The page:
For example, liberals were mostly quiet about 8-year-old Nawar Anwar al-Awlaki’s death in the botched Yemen raid; perhaps that’s because when her 16-year-old brother, also an American citizen, was killed in a drone strike ordered by President Obama, these same people largely supported it. So, while it’s easy to see why liberals might be reluctant to make opposition to war or imperialism a major plank of the Resistance, this is something that’s going to need to change if the Trump administration makes a move to turn its current blustering playground bully rhetoric into something more substantial.
And to say there’s been a lot of loose talk with regards to North Korea and Iran lately would be putting it mildly. Although Trump’s apocalyptic comments were mostly walked back by aides and supporters, it’s really not that out of step with what the rest of his cabinet has been saying. Nor were his words far removed from recent comments by “moderate” Republican and beloved Resistance figure Lindsey Graham. Or, for that matter, President Obama. Regarding Iran, Michael Flynn seemed to suggest very early on in the administration that the country was going to be targeted in the near future, until any plans he may have had, along with the rest of his career, was abruptly cancelled due to his undisclosed contacts with Russian ambassadors and financial ties to the Turkish government.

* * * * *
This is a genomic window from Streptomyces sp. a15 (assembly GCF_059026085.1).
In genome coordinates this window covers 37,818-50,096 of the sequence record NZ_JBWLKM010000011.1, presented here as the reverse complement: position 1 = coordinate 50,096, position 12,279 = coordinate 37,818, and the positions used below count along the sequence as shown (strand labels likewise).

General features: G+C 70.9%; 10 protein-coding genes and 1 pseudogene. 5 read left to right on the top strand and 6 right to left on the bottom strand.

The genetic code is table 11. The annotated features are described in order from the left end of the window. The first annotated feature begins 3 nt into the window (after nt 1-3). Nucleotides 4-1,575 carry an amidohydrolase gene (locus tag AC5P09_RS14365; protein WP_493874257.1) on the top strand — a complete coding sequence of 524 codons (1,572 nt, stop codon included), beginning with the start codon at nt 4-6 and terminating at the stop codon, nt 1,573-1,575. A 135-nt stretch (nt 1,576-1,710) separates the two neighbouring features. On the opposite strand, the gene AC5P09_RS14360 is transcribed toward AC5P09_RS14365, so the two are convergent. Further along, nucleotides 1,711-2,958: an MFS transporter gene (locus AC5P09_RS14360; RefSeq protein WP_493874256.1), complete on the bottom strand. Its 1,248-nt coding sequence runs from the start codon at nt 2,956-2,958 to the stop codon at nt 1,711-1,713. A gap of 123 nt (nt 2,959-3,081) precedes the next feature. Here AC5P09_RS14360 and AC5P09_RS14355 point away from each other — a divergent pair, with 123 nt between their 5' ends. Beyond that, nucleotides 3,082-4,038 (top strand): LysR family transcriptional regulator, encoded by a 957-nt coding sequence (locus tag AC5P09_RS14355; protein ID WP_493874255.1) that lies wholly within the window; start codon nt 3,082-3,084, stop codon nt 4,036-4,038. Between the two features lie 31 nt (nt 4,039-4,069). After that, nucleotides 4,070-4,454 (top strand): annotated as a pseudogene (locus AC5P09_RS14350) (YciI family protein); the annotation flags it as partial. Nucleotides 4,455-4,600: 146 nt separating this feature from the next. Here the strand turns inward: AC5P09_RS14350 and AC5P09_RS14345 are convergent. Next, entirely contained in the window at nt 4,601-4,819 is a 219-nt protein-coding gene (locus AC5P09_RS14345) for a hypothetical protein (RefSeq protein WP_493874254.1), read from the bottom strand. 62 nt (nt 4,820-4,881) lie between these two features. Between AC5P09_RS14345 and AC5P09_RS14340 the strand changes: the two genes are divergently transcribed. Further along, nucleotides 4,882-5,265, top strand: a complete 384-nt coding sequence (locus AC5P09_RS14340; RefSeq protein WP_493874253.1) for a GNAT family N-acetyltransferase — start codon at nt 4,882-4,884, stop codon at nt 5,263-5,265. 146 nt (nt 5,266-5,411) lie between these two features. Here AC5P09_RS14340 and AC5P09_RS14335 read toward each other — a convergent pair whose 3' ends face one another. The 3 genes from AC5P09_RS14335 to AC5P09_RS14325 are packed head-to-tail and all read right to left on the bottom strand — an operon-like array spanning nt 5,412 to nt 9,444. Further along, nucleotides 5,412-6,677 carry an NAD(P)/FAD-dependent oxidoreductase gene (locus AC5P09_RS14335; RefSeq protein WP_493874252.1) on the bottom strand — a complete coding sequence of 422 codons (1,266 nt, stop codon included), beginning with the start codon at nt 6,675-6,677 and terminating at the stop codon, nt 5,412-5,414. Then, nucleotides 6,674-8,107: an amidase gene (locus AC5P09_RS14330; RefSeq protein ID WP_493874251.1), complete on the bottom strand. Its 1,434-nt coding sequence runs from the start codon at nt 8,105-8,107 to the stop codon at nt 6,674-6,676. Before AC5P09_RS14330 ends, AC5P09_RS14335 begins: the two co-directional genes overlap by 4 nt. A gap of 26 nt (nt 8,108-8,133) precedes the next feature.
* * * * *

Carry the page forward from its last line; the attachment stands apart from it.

Flynn’s failure aside, Trump’s Iran stance has once again becoming increasingly antagonistic. The Iran deal requires recertification every 90 days, but the President is apparently planning on finding them in violation of the agreement’s term—regardless of whether that’s a reflection of actual reality. Ironically, Iran is now insisting that the latest sanctions bill targeting North Korea as well as Russia is itself a violation of the deal, and they may have a point. In any case, it’s still unclear whether Trump’s rhetoric regarding both North Korea and Iran constitutes an empty threat, or if he does genuinely intend to seek war with one or both. But given his historically low approval ratings, and the fact that the only times the fairly hostile U.S. media apparatus has fawned over him—those moments when he Becomes the President—are when he’s launched bombs, it’s not unreasonable to take his blustering at face value.
Another reason to take the threat of unilateral military action more seriously than ever is that just a few weeks ago, when the Mooch jokes were flying, something disturbing slipped under the radar. While Trump’s move to appoint General John Kelly as Chief of Staff was met with mostly positive reviews based on the “stabilizing effect” it was hoped to have on the erratic and unpredictable President, we’re now faced with a situation where Kelly, along with Defense Secretary General Jim Mattis and Homeland Security Secretary General H.R. McMaster, have accrued virtually unprecedented power to control White House policy. Combined with the reality that Trump has already essentially surrendered decision-making power with respect to the Middle East/north African war theater to military strategists, you don’t need to be a conspiracy-minded paranoiac to be concerned with what this new-look White House might mean for American foreign policy moving forward.